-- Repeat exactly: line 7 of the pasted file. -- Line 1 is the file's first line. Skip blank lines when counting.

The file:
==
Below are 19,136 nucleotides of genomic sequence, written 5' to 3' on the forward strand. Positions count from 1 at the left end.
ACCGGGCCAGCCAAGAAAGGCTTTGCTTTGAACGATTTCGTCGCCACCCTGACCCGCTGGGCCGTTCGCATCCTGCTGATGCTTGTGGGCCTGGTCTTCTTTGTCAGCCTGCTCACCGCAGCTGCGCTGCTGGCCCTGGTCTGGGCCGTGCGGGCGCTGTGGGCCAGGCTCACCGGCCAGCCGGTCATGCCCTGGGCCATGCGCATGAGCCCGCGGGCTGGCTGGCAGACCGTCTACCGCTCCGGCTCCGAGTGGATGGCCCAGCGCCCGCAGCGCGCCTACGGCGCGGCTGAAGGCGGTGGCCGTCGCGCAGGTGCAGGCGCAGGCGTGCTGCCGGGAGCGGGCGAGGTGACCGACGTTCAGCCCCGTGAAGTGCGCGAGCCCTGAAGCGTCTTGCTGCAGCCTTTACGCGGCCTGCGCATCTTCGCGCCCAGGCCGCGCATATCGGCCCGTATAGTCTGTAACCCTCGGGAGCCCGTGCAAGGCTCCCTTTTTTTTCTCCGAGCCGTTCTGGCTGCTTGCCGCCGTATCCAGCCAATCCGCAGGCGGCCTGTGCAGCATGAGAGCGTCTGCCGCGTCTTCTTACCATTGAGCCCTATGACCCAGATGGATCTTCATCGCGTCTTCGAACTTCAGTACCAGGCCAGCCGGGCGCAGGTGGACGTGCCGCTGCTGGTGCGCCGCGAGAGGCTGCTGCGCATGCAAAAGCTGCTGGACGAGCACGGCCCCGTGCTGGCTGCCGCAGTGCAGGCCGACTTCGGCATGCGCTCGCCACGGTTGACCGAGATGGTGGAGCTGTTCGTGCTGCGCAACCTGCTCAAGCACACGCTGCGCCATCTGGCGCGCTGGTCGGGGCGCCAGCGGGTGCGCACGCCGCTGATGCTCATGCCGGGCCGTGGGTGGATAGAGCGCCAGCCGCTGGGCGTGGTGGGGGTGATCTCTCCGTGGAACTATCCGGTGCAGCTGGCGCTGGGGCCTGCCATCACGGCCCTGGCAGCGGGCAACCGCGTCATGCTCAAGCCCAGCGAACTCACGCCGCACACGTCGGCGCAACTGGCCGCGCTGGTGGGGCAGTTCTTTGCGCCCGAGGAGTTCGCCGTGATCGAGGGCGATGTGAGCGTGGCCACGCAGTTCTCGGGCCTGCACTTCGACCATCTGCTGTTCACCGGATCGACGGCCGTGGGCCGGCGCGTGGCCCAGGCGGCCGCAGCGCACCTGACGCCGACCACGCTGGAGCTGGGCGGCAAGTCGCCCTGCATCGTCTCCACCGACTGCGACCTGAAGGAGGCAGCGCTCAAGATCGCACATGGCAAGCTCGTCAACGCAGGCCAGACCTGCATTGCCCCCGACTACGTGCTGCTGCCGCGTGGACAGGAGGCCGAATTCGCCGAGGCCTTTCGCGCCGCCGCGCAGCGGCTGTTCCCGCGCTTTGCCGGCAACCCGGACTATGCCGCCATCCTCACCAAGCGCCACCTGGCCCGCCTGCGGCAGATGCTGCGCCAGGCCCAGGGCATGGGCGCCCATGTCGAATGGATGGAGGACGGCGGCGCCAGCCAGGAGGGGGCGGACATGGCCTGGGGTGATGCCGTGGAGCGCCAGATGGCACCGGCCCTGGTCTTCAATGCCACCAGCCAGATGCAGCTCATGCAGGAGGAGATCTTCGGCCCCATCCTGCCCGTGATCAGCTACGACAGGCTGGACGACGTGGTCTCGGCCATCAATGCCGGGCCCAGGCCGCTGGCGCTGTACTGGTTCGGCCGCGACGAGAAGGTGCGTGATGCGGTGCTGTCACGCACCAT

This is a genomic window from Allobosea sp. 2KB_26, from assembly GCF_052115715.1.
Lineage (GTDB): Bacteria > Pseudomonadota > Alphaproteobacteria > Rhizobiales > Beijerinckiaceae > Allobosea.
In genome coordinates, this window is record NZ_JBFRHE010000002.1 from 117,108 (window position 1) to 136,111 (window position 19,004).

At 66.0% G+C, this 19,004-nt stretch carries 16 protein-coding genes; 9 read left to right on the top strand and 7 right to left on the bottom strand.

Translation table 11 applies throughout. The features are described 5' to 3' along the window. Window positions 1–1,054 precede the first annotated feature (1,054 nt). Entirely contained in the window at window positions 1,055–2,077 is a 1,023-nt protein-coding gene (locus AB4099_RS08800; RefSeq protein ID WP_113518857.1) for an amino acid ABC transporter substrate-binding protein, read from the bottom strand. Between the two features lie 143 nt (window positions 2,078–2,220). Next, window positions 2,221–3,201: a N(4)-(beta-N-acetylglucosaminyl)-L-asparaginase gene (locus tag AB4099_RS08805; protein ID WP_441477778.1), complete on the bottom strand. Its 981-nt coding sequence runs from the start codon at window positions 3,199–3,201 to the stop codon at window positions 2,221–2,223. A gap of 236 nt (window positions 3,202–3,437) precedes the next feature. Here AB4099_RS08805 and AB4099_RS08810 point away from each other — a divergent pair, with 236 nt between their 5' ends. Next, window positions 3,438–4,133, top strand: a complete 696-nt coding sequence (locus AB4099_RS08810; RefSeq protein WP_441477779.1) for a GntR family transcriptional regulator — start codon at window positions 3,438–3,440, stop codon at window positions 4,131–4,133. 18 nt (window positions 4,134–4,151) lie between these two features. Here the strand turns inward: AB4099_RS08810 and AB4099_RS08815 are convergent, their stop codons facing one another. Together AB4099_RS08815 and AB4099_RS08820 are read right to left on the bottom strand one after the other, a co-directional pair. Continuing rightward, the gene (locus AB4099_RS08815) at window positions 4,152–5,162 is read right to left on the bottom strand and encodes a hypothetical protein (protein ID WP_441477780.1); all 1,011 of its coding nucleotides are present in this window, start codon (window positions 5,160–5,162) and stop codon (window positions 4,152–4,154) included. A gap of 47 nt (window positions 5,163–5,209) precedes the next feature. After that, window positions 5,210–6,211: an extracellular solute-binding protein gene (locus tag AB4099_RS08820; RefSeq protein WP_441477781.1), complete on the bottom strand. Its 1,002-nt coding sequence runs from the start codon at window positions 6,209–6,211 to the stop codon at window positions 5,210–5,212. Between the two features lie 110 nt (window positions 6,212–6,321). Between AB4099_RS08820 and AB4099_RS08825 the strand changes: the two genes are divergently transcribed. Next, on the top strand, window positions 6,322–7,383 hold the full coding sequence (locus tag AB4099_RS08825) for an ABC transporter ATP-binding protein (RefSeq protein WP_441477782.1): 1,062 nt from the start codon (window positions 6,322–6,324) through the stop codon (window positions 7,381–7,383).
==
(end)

Translation table 11 applies throughout. The features are described 5' to 3' along the window. Window positions 1–1,054 precede the first annotated feature (1,054 nt). Entirely contained in the window at window positions 1,055–2,077 is a 1,023-nt protein-coding gene (locus AB4099_RS08800; RefSeq protein ID WP_113518857.1) for an amino acid ABC transporter substrate-binding protein, read from the bottom strand. Between the two features lie 143 nt (window positions 2,078–2,220). Next, window positions 2,221–3,201: a N(4)-(beta-N-acetylglucosaminyl)-L-asparaginase gene (locus tag AB4099_RS08805; protein ID WP_441477778.1), complete on the bottom strand. Its 981-nt coding sequence runs from the start codon at window positions 3,199–3,201 to the stop codon at window positions 2,221–2,223. A gap of 236 nt (window positions 3,202–3,437) precedes the next feature. Here AB4099_RS08805 and AB4099_RS08810 point away from each other — a divergent pair, with 236 nt between their 5' ends. Next, window positions 3,438–4,133, top strand: a complete 696-nt coding sequence (locus AB4099_RS08810; RefSeq protein WP_441477779.1) for a GntR family transcriptional regulator — start codon at window positions 3,438–3,440, stop codon at window positions 4,131–4,133. 18 nt (window positions 4,134–4,151) lie between these two features. Here the strand turns inward: AB4099_RS08810 and AB4099_RS08815 are convergent, their stop codons facing one another. Together AB4099_RS08815 and AB4099_RS08820 are read right to left on the bottom strand one after the other, a co-directional pair. Continuing rightward, the gene (locus AB4099_RS08815) at window positions 4,152–5,162 is read right to left on the bottom strand and encodes a hypothetical protein (protein ID WP_441477780.1); all 1,011 of its coding nucleotides are present in this window, start codon (window positions 5,160–5,162) and stop codon (window positions 4,152–4,154) included. A gap of 47 nt (window positions 5,163–5,209) precedes the next feature. After that, window positions 5,210–6,211: an extracellular solute-binding protein gene (locus tag AB4099_RS08820; RefSeq protein WP_441477781.1), complete on the bottom strand. Its 1,002-nt coding sequence runs from the start codon at window positions 6,209–6,211 to the stop codon at window positions 5,210–5,212. Between the two features lie 110 nt (window positions 6,212–6,321). Between AB4099_RS08820 and AB4099_RS08825 the strand changes: the two genes are divergently transcribed. Next, on the top strand, window positions 6,322–7,383 hold the full coding sequence (locus tag AB4099_RS08825) for an ABC transporter ATP-binding protein (RefSeq protein WP_441477782.1): 1,062 nt from the start codon (window positions 6,322–6,324) through the stop codon (window positions 7,381–7,383).